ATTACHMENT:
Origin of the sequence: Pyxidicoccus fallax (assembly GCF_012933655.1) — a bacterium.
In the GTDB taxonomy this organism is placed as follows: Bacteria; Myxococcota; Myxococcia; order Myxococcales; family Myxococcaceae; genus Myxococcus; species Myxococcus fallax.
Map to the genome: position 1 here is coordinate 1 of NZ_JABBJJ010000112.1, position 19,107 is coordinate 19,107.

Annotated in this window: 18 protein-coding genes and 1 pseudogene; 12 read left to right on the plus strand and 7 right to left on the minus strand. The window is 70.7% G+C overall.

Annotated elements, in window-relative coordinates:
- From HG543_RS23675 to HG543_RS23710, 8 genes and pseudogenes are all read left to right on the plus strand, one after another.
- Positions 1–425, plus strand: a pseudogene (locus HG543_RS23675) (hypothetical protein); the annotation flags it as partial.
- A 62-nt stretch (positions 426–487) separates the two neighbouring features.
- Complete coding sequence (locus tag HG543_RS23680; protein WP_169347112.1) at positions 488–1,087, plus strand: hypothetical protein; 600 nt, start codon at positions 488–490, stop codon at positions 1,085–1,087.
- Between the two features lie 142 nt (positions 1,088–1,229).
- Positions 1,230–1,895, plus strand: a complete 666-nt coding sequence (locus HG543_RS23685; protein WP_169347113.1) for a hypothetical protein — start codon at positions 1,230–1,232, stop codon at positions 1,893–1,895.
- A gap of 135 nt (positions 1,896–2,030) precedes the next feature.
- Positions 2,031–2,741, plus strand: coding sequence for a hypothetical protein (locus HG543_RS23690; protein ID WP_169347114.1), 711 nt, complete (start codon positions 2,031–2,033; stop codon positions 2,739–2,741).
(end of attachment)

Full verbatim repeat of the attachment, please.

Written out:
Origin of the sequence: Pyxidicoccus fallax (assembly GCF_012933655.1) — a bacterium.
In the GTDB taxonomy this organism is placed as follows: Bacteria; Myxococcota; Myxococcia; order Myxococcales; family Myxococcaceae; genus Myxococcus; species Myxococcus fallax.
Map to the genome: position 1 here is coordinate 1 of NZ_JABBJJ010000112.1, position 19,107 is coordinate 19,107.

Annotated in this window: 18 protein-coding genes and 1 pseudogene; 12 read left to right on the plus strand and 7 right to left on the minus strand. The window is 70.7% G+C overall.

Annotated elements, in window-relative coordinates:
- From HG543_RS23675 to HG543_RS23710, 8 genes and pseudogenes are all read left to right on the plus strand, one after another.
- Positions 1–425, plus strand: a pseudogene (locus HG543_RS23675) (hypothetical protein); the annotation flags it as partial.
- A 62-nt stretch (positions 426–487) separates the two neighbouring features.
- Complete coding sequence (locus tag HG543_RS23680; protein WP_169347112.1) at positions 488–1,087, plus strand: hypothetical protein; 600 nt, start codon at positions 488–490, stop codon at positions 1,085–1,087.
- Between the two features lie 142 nt (positions 1,088–1,229).
- Positions 1,230–1,895, plus strand: a complete 666-nt coding sequence (locus HG543_RS23685; protein WP_169347113.1) for a hypothetical protein — start codon at positions 1,230–1,232, stop codon at positions 1,893–1,895.
- A gap of 135 nt (positions 1,896–2,030) precedes the next feature.
- Positions 2,031–2,741, plus strand: coding sequence for a hypothetical protein (locus HG543_RS23690; protein ID WP_169347114.1), 711 nt, complete (start codon positions 2,031–2,033; stop codon positions 2,739–2,741).